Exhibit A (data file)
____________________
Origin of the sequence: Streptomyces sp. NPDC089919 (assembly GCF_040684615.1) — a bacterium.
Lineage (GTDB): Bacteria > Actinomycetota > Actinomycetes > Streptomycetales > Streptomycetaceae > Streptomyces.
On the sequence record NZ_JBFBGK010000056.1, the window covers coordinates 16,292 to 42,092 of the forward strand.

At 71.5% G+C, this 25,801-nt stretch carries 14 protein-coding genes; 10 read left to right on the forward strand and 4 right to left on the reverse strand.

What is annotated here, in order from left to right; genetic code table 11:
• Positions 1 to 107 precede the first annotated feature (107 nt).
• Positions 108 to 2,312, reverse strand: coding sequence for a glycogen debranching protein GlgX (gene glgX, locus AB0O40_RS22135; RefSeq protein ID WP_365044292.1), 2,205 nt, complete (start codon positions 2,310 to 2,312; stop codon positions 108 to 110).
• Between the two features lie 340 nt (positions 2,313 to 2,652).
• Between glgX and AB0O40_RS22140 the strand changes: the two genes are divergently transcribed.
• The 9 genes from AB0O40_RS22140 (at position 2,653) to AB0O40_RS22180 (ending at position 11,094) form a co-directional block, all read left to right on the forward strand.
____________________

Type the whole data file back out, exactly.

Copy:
Origin of the sequence: Streptomyces sp. NPDC089919 (assembly GCF_040684615.1) — a bacterium.
Lineage (GTDB): Bacteria > Actinomycetota > Actinomycetes > Streptomycetales > Streptomycetaceae > Streptomyces.
On the sequence record NZ_JBFBGK010000056.1, the window covers coordinates 16,292 to 42,092 of the forward strand.

At 71.5% G+C, this 25,801-nt stretch carries 14 protein-coding genes; 10 read left to right on the forward strand and 4 right to left on the reverse strand.

What is annotated here, in order from left to right; genetic code table 11:
• Positions 1 to 107 precede the first annotated feature (107 nt).
• Positions 108 to 2,312, reverse strand: coding sequence for a glycogen debranching protein GlgX (gene glgX, locus AB0O40_RS22135; RefSeq protein ID WP_365044292.1), 2,205 nt, complete (start codon positions 2,310 to 2,312; stop codon positions 108 to 110).
• Between the two features lie 340 nt (positions 2,313 to 2,652).
• Between glgX and AB0O40_RS22140 the strand changes: the two genes are divergently transcribed.
• The 9 genes from AB0O40_RS22140 (at position 2,653) to AB0O40_RS22180 (ending at position 11,094) form a co-directional block, all read left to right on the forward strand.